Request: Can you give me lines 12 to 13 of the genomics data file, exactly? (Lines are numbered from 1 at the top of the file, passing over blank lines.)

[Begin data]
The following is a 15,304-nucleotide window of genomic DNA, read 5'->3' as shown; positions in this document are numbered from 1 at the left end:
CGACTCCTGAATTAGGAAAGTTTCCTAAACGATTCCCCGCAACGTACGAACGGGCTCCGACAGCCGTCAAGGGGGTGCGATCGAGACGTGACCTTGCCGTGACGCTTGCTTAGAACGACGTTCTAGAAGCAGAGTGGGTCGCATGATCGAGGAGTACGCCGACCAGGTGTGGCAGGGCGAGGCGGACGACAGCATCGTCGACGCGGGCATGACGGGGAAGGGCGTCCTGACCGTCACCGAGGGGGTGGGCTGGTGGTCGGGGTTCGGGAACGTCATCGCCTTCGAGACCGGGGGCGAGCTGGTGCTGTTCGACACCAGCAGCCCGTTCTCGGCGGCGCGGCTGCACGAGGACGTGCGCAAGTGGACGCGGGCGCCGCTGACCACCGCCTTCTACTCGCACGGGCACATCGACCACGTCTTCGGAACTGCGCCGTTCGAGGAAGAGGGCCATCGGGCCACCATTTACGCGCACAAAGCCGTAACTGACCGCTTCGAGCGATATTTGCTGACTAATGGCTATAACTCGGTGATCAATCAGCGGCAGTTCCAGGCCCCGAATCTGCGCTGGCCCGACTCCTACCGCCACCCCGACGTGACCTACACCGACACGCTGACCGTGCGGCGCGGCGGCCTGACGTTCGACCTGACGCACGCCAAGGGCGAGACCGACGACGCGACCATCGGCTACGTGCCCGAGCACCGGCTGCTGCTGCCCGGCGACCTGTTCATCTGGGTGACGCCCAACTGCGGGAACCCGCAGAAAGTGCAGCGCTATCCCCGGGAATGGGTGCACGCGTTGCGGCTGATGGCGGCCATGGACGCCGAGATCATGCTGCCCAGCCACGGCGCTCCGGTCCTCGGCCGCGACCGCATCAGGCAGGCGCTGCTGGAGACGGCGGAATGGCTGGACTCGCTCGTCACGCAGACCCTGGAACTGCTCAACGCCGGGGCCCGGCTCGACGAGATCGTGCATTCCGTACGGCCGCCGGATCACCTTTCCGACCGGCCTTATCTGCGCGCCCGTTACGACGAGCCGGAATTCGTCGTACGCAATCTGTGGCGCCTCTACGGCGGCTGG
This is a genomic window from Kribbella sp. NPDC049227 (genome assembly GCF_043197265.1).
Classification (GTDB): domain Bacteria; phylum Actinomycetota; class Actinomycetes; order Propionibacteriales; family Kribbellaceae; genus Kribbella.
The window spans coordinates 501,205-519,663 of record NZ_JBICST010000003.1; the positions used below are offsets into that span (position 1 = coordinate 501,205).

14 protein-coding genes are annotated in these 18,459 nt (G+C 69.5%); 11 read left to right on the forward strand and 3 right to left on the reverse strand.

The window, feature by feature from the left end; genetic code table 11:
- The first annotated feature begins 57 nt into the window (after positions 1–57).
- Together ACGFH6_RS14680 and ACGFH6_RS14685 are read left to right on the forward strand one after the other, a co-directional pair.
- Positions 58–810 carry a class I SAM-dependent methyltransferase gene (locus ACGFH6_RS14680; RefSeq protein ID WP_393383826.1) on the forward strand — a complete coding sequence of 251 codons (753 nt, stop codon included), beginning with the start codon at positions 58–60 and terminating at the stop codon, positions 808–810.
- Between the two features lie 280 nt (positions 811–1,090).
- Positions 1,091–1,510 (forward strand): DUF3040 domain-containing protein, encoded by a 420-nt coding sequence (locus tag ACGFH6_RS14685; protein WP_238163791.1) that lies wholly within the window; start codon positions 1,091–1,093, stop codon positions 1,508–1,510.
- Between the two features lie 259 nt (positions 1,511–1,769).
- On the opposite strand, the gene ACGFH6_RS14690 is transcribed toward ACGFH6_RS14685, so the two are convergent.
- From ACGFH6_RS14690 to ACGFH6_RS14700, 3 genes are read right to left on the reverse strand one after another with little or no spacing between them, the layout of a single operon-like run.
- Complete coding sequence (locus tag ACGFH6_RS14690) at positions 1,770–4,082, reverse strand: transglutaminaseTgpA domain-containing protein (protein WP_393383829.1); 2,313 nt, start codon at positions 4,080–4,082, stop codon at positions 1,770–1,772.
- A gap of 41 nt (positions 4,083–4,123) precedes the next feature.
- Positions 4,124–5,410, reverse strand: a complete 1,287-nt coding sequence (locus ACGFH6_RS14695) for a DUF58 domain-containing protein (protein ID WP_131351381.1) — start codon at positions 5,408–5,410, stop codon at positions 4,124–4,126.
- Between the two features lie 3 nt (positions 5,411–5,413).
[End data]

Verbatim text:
- Positions 1,091–1,510 (forward strand): DUF3040 domain-containing protein, encoded by a 420-nt coding sequence (locus tag ACGFH6_RS14685; protein WP_238163791.1) that lies wholly within the window; start codon positions 1,091–1,093, stop codon positions 1,508–1,510.
- Between the two features lie 259 nt (positions 1,511–1,769).